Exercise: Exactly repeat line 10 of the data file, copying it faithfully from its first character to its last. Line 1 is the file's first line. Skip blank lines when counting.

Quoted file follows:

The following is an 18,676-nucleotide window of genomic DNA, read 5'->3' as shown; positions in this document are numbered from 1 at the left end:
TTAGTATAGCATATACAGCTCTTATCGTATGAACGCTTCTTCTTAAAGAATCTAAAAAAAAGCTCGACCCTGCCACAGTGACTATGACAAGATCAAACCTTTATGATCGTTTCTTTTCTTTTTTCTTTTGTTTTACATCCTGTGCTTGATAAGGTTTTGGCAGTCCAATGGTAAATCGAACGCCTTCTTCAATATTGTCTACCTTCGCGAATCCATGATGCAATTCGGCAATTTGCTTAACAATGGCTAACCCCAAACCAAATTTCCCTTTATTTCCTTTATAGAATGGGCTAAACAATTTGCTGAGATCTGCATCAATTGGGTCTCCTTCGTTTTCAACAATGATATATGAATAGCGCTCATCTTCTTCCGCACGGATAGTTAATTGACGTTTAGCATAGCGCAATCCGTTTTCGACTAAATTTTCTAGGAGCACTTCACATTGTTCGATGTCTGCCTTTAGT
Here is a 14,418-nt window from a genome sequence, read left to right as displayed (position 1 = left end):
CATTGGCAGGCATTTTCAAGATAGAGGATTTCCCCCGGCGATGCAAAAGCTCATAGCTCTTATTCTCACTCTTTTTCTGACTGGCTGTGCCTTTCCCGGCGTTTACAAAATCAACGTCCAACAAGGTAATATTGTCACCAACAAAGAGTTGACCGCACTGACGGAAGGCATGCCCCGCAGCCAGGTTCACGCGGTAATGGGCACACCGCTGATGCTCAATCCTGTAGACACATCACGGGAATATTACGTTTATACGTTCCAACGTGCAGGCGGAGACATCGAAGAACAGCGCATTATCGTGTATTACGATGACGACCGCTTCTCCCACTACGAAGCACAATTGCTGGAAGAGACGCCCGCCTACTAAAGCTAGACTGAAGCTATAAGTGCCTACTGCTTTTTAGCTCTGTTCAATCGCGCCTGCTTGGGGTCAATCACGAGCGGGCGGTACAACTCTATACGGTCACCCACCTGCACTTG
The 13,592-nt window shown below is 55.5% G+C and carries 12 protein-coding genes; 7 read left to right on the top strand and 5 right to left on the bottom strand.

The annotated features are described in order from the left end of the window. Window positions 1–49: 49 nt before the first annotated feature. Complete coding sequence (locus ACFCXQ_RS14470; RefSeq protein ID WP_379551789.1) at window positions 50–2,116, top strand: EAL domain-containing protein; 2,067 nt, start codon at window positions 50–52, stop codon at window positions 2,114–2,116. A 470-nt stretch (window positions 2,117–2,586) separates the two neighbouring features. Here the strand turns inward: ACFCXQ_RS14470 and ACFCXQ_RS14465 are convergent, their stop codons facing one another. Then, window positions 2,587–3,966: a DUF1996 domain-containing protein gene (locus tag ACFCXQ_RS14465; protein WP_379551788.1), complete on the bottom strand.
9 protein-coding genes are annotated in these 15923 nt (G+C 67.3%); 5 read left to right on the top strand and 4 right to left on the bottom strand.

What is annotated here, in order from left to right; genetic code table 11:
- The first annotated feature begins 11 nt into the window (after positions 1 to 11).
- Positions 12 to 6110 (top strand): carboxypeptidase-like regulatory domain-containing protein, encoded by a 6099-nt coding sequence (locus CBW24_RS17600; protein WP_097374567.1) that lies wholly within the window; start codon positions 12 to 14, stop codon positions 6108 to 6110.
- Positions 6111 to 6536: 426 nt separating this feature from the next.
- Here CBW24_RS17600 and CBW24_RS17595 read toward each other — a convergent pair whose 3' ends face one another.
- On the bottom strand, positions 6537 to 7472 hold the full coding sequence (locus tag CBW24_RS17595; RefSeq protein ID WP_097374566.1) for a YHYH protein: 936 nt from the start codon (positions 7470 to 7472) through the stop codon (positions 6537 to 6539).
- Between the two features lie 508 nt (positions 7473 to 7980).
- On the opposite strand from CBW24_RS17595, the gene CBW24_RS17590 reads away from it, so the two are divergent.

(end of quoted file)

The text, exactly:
- Positions 12 to 6110 (top strand): carboxypeptidase-like regulatory domain-containing protein, encoded by a 6099-nt coding sequence (locus CBW24_RS17600; protein WP_097374567.1) that lies wholly within the window; start codon positions 12 to 14, stop codon positions 6108 to 6110.